Can you use a memorandum of judgment in a civil lawsuit

Asked almost 2 years ago - Fort Bragg, NC

short explanation as to how you could use it in a civil lawsuit

Attorney answers (1)

  1. Rachel Lea Hunter

    Contributor Level 14

    Answered . Any attorney would need a whole lot more information. What are you trying to do? Are you involved in a civil or criminal suit here? Was the memorandum of judgment entered in this or another case? Bottom line - evidence is generally admissible if it is relevant, i.e., if it makes more or less probable one of the issues for trial. However, the opposing side can always object and seek to exclude it for various reasons (they could argue its not relevant or too prejudicial). Court records, like judgments can be admitted, but they have to be properly authenticated and introduced. If they come from another court then it should be a certified copy from that court. Then there are other types of cases (child custody comes to mind) where a court of state A renders a decision. There is a very specific process that must be done in order to get the order from state A entered in North Carolina before it can be enforced. But that is a whole separate issue.

    You ask how you would use it. This is not a substitute for a law school course on evidence. There is an evidentiary code in NC. To be admitted, documents must be relevant and authenticated and admitted into evidence properly. Assuming these hurdles are met, the document can be introduced into evidence all on its own. It can be used in other ways - like marked as an exhibit, shown to a witness and then the witness can be questioned about it. You could also wait till a witness testifies. If the substance of their testimony is contrary to what is set forth in the memorandum of judgment, then it can be used as impeachment evidence. Example - a witness says he has never been sued. You pull out the memorandum of judgment showing that the witness was sued and a judgment was entered. So you have proven the witness to be a liar and your argument to the jury would be that if the witness would lie about this one thing, he/she could be lying about the issues in the case. Of course the evidence must still be relevant to an issue in the case or the witness' credibility/memory/perception.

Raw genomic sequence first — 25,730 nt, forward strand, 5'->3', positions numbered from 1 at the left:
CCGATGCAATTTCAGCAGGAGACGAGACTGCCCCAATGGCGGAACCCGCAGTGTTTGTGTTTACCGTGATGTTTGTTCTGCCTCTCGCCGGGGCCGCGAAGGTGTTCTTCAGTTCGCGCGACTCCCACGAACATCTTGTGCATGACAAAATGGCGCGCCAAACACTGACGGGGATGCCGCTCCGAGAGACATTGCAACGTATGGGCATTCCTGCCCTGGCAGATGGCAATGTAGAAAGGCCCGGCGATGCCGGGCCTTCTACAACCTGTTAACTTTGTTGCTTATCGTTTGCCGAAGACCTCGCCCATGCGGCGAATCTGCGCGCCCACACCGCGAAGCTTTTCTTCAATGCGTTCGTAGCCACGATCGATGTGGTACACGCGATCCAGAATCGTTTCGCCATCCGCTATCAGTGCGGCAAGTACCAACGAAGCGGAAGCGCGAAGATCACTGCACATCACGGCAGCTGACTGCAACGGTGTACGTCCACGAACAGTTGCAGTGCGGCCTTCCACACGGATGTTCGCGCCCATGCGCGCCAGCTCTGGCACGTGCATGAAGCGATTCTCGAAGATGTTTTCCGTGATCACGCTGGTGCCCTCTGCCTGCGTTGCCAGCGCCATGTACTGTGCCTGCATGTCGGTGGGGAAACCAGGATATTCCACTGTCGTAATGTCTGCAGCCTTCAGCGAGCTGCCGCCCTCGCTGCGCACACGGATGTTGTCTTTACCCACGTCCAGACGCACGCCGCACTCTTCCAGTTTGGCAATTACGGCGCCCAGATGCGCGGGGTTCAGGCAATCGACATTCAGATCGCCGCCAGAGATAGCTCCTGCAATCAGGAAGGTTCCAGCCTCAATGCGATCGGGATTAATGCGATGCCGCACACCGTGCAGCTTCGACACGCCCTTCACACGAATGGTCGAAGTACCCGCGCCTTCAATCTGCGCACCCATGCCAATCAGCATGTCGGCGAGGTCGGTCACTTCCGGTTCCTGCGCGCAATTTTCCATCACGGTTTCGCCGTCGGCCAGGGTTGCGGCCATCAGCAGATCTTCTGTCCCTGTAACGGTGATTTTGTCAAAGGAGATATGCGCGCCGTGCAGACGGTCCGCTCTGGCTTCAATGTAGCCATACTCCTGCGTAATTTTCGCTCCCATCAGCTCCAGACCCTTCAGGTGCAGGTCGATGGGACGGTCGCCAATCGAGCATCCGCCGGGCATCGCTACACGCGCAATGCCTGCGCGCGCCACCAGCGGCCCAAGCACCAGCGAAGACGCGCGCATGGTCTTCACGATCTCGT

This is all very sophisticated stuff and is not for a non-lawyer to be worrying about. If you are involved or soon to be involved in a court case, you need a litigation lawyer who practices in the county/state where the action is or will be filed. This is not really the kind of question that can be posted in a public forum because an attorney would have to know the specifics of the case and the memorandum to evaluate admissibility. But you can try re-posting with more facts. The lawyer, who is armed with all the information about your case, can then review the memorandum of judgment and see if it can be used or not. Not all relevant pieces of evidence get admitted and not all pieces of evidence are relevant. But that only becomes clear if you know what is involved and at issue.

    Any attorney would need a whole lot more information. What are you trying to do? Are you involved in a civil or criminal suit here? Was the memorandum of judgment entered in this or another case? Bottom line - evidence is generally admissible if it is relevant, i.e., if it makes more or less probable one of the issues for trial. However, the opposing side can always object and seek to exclude it for various reasons (they could argue its not relevant or too prejudicial). Court records, like judgments can be admitted, but they have to be properly authenticated and introduced. If they come from another court then it should be a certified copy from that court. Then there are other types of cases (child custody comes to mind) where a court of state A renders a decision. There is a very specific process that must be done in order to get the order from state A entered in North Carolina before it can be enforced. But that is a whole separate issue.

    You ask how you would use it. This is not a substitute for a law school course on evidence. There is an evidentiary code in NC. To be admitted, documents must b

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